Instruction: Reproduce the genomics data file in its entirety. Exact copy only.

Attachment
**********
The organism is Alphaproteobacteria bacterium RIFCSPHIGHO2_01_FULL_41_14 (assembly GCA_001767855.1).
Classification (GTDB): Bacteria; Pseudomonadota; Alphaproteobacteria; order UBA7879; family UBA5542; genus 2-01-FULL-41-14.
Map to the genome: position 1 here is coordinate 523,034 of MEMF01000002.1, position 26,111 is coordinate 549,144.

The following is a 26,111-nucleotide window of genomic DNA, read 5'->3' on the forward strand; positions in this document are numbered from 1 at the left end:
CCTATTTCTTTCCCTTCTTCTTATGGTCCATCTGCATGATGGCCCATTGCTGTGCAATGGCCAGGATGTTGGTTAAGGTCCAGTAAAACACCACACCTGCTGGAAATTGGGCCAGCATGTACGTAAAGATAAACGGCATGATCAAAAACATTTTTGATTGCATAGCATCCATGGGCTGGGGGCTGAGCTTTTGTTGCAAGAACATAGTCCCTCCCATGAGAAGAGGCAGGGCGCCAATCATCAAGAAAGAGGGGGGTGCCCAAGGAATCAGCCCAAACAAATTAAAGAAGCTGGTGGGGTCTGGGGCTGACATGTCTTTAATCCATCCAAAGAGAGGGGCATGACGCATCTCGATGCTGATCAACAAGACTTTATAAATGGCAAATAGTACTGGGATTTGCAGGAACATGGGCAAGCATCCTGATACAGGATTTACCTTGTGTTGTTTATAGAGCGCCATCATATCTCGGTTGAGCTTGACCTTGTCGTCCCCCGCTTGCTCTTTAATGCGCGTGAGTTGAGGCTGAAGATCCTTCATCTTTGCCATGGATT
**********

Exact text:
The organism is Alphaproteobacteria bacterium RIFCSPHIGHO2_01_FULL_41_14 (assembly GCA_001767855.1).
Classification (GTDB): Bacteria; Pseudomonadota; Alphaproteobacteria; order UBA7879; family UBA5542; genus 2-01-FULL-41-14.
Map to the genome: position 1 here is coordinate 523,034 of MEMF01000002.1, position 26,111 is coordinate 549,144.

The following is a 26,111-nucleotide window of genomic DNA, read 5'->3' on the forward strand; positions in this document are numbered from 1 at the left end:
CCTATTTCTTTCCCTTCTTCTTATGGTCCATCTGCATGATGGCCCATTGCTGTGCAATGGCCAGGATGTTGGTTAAGGTCCAGTAAAACACCACACCTGCTGGAAATTGGGCCAGCATGTACGTAAAGATAAACGGCATGATCAAAAACATTTTTGATTGCATAGCATCCATGGGCTGGGGGCTGAGCTTTTGTTGCAAGAACATAGTCCCTCCCATGAGAAGAGGCAGGGCGCCAATCATCAAGAAAGAGGGGGGTGCCCAAGGAATCAGCCCAAACAAATTAAAGAAGCTGGTGGGGTCTGGGGCTGACATGTCTTTAATCCATCCAAAGAGAGGGGCATGACGCATCTCGATGCTGATCAACAAGACTTTATAAATGGCAAATAGTACTGGGATTTGCAGGAACATGGGCAAGCATCCTGATACAGGATTTACCTTGTGTTGTTTATAGAGCGCCATCATATCTCGGTTGAGCTTGACCTTGTCGTCCCCCGCTTGCTCTTTAATGCGCGTGAGTTGAGGCTGAAGATCCTTCATCTTTGCCATGGATT